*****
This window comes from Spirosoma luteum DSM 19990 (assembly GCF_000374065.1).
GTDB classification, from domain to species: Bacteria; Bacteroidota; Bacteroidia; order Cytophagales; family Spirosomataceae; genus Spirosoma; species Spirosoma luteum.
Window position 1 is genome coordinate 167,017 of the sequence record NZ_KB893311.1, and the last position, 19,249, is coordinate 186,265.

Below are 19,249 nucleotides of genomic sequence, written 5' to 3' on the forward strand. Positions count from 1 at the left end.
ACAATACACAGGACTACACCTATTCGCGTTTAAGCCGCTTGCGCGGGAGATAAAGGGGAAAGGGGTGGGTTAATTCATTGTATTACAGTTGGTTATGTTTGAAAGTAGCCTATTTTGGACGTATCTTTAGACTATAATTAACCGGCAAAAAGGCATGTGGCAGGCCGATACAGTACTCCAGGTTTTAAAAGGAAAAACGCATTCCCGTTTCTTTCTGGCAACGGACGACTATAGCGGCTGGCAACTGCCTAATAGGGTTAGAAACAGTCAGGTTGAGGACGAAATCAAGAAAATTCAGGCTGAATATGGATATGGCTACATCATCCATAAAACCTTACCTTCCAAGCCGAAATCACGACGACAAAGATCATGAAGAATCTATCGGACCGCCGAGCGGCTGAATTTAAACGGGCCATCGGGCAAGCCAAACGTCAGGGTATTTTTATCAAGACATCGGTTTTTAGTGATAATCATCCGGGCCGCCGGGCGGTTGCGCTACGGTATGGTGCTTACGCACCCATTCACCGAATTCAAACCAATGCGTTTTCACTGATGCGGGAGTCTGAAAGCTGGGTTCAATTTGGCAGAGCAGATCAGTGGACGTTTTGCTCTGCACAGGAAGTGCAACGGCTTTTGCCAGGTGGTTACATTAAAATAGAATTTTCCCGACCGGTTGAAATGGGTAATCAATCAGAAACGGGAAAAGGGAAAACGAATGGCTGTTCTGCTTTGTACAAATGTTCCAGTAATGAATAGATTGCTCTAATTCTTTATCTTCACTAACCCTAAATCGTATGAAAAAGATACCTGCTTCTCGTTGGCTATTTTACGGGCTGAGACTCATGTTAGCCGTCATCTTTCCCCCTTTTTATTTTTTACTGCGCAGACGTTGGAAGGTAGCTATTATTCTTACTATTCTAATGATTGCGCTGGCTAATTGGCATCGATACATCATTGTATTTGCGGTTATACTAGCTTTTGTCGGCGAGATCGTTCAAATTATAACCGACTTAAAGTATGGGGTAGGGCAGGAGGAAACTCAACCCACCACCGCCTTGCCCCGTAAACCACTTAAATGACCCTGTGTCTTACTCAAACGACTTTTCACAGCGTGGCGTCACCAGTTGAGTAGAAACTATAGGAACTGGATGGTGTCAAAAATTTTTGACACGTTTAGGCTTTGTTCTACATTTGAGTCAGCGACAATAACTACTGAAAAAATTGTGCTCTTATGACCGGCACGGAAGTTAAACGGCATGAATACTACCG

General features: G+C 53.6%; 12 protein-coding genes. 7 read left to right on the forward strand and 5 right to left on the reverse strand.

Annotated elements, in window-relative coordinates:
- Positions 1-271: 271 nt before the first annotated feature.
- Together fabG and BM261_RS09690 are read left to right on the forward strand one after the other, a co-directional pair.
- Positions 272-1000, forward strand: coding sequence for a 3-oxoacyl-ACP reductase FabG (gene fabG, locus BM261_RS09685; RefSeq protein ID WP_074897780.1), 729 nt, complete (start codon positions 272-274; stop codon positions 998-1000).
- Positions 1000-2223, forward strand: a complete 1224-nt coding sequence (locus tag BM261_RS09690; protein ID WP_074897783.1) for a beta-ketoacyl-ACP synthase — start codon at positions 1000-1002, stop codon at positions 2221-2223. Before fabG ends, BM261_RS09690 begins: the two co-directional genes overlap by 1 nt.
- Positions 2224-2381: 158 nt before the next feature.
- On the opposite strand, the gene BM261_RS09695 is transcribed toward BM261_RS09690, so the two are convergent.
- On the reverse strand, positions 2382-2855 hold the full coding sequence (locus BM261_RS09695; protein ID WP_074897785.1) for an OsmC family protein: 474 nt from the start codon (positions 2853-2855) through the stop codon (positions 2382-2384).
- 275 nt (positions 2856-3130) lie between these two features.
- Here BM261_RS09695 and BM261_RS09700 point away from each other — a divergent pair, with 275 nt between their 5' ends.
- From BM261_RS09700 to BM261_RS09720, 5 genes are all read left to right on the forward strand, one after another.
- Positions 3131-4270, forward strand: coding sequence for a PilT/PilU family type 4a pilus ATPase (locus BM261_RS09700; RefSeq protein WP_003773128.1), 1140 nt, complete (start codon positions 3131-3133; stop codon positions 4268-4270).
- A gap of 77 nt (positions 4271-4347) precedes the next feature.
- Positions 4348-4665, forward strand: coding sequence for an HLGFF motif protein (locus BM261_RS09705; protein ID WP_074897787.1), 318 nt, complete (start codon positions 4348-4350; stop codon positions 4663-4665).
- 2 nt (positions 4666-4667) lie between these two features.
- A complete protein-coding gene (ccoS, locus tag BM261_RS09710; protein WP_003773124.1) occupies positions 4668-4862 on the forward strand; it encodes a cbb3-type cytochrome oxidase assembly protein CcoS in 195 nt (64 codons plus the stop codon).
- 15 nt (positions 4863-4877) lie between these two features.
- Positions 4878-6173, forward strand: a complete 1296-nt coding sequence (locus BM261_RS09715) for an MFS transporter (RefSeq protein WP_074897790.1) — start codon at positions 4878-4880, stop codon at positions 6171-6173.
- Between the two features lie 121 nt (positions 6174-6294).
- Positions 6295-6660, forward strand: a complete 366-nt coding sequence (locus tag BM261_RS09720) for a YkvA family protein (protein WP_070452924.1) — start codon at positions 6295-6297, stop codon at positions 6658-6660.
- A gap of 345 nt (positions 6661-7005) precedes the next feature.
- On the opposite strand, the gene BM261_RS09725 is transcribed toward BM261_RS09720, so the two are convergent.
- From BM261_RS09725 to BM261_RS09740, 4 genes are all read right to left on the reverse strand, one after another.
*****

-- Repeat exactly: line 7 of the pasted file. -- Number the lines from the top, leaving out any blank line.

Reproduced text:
Annotated elements, in window-relative coordinates: